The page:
Clinical Research Beyond ICD Codes – Search Clinical Notes Now

February 26, 2024

In healthcare precision and accuracy are paramount, especially when it comes to conducting clinical research. Traditionally, the International Classification of Diseases (ICD) has been the cornerstone for identifying and categorizing various medical conditions. While ICD-10 codes offer a standardized way to classify diseases and health-related problems, they can fall short in capturing rare diagnoses and other clinical information that does not fit easily consistently into an ICD category. Clinical notes, filled with detailed descriptions of symptoms, patient history, and contextual information, hold a treasure trove of insights, which can be accessed using the SKAN NLP self-service tool.

Dr. Ryan Hughes, a radiation oncologist specializing in head and neck cancer, recently used SKAN to identify patients for retrospective chart review. Dr. Hughes was seeking to build a cohort of patients diagnosed with Rosai-Dorfman disease, an uncommon histiocytic disorder. Rosai-Dorfman disease is typically coded as ICD10 D76.3, “Other histiocytosis syndromes”, along with several other diseases and syndromes. A search for this ICD10 code yielded 420 patients in the legacy Wake system. However SKAN was able to narrow that down and more precisely identify 46 patients using text search of clinical notes. This drastically reduced the amount of time Dr. Hughes and his team needed for reviewing charts.

Max Oscherwitz, a medical student researching a dermatological condition known as nevus sebaceous, was also able to use SKAN to hone in and find 388 patients with this indication. A previous i2b2 search using ICD codes had yielded thousands of possible patients. These use cases demonstrate one of the key strengths of SKAN: its ability to identify diagnoses that may not be explicitly documented using ICD-10 codes. In many cases, clinicians may describe a patient's condition using descriptive language or clinical terminology that does not neatly align with existing diagnostic codes. Researchers can search these terms to build more cohorts for research more easily, bridging the gap between clinical documentation and codified data.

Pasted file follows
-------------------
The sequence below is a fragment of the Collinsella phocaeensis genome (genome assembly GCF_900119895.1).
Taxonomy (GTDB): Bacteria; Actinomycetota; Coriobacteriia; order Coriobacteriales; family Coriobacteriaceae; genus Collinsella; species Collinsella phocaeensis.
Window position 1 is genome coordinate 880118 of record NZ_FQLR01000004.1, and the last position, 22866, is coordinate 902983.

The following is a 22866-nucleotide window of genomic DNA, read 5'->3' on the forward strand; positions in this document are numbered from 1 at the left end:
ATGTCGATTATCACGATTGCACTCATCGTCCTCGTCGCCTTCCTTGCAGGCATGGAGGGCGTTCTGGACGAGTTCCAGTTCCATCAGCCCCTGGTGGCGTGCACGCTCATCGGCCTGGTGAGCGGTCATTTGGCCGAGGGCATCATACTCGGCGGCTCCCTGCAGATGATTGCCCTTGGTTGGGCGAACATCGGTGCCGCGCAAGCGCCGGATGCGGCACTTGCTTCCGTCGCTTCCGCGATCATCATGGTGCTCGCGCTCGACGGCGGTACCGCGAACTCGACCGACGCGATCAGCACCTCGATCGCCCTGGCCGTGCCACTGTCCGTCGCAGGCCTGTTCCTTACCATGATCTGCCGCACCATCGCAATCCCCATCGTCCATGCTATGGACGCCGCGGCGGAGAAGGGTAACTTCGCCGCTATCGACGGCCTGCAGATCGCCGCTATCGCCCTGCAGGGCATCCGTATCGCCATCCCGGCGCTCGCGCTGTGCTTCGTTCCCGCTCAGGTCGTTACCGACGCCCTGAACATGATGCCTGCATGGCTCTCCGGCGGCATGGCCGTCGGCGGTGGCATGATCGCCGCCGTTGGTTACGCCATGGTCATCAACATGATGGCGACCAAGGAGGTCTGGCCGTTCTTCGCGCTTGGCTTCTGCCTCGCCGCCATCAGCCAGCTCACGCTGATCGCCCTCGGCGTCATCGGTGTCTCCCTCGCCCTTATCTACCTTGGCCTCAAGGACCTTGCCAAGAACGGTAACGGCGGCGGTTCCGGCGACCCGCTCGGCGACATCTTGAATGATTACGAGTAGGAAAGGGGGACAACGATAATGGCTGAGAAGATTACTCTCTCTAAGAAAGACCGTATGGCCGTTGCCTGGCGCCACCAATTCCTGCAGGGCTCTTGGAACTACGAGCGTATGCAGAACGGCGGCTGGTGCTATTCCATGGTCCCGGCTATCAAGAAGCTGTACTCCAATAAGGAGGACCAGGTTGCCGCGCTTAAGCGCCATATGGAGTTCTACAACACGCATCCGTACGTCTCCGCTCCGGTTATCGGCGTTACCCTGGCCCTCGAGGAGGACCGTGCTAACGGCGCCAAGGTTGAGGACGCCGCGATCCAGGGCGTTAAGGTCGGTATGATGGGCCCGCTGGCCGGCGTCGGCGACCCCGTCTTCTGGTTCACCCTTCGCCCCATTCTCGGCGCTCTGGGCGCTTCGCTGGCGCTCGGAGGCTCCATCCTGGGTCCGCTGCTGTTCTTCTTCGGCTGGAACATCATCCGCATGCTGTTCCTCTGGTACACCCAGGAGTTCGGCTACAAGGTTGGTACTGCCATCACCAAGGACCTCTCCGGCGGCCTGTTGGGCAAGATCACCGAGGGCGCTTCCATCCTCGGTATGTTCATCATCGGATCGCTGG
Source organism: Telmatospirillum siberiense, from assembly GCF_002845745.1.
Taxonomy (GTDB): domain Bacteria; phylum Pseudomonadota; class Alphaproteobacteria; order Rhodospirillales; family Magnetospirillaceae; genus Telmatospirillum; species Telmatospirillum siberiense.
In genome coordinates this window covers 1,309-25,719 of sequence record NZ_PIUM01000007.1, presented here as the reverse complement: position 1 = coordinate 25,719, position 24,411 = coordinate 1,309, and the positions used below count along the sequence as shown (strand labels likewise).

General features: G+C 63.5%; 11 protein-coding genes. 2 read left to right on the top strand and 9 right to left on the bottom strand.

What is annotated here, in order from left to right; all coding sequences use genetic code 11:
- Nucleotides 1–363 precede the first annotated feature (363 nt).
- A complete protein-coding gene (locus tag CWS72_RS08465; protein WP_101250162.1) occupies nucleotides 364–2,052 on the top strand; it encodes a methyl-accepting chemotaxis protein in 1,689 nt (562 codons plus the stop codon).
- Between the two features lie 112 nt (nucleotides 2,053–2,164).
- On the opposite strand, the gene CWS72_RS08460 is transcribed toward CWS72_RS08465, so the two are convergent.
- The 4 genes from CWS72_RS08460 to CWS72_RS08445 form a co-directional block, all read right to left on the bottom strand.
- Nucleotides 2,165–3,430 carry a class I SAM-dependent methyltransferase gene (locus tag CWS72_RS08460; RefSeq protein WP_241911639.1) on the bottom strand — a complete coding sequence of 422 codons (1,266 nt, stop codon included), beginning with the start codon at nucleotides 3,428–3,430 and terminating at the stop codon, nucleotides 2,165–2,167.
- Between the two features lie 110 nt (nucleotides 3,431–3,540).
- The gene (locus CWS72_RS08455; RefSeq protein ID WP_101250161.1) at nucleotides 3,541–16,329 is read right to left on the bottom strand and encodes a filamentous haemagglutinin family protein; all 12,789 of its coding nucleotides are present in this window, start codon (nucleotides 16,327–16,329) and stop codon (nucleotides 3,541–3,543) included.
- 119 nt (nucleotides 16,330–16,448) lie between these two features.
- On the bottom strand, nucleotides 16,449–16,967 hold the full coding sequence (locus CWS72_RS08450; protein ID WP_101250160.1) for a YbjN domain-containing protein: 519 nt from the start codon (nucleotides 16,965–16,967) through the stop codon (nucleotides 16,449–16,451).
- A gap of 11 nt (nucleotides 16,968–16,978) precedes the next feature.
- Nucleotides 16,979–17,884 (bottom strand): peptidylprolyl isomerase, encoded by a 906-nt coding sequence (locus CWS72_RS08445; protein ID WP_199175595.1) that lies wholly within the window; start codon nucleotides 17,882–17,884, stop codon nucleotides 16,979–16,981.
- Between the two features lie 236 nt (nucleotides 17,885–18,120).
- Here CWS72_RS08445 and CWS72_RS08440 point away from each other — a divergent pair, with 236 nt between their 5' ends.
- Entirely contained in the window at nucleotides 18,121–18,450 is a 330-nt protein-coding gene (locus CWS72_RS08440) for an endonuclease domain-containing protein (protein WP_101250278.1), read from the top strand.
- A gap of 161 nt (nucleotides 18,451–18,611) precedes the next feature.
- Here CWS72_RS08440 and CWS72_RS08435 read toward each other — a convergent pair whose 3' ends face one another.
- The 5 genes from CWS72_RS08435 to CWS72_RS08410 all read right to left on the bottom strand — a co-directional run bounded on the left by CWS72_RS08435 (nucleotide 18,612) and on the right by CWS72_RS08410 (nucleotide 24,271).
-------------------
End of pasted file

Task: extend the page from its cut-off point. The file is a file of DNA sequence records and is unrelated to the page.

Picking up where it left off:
SKAN allows researchers to freely search clinical notes for keyword terms in order to identify a cohort of interest. SKAN leverages Boolean operators such as “and”, “or”, and “not”, allowing researchers to mix and match, or even combine, multiple queries to further refine results. The aggregate counts and demographic breakdowns returned from a search may be used for feasibility analysis and as inclusion criteria for data requests requiring additional data elements from the EHR and other sources. Researchers may also use it to view Natural Language Processing (NLP) de-identified notes for the purposes or confirming or adjusting their search criteria.

Data-driven insights drive healthcare innovation, and SKAN enhances how we leverage clinical data to advance medical knowledge and improve patient outcomes. By transcending the limitations of traditional coding systems and harnessing the power of NLP, SKAN opens new avenues for exploration and discovery. Clinical note sets currently available for text search include radiology, pathology, and progress notes, with more on the way. Cohorts identified by researchers using SKAN can be used when requesting data extraction from the Office of Informatics. Visit our website or attend a twice weekly open consultation session to learn more about SKAN, i2b2, and requesting data to support your research.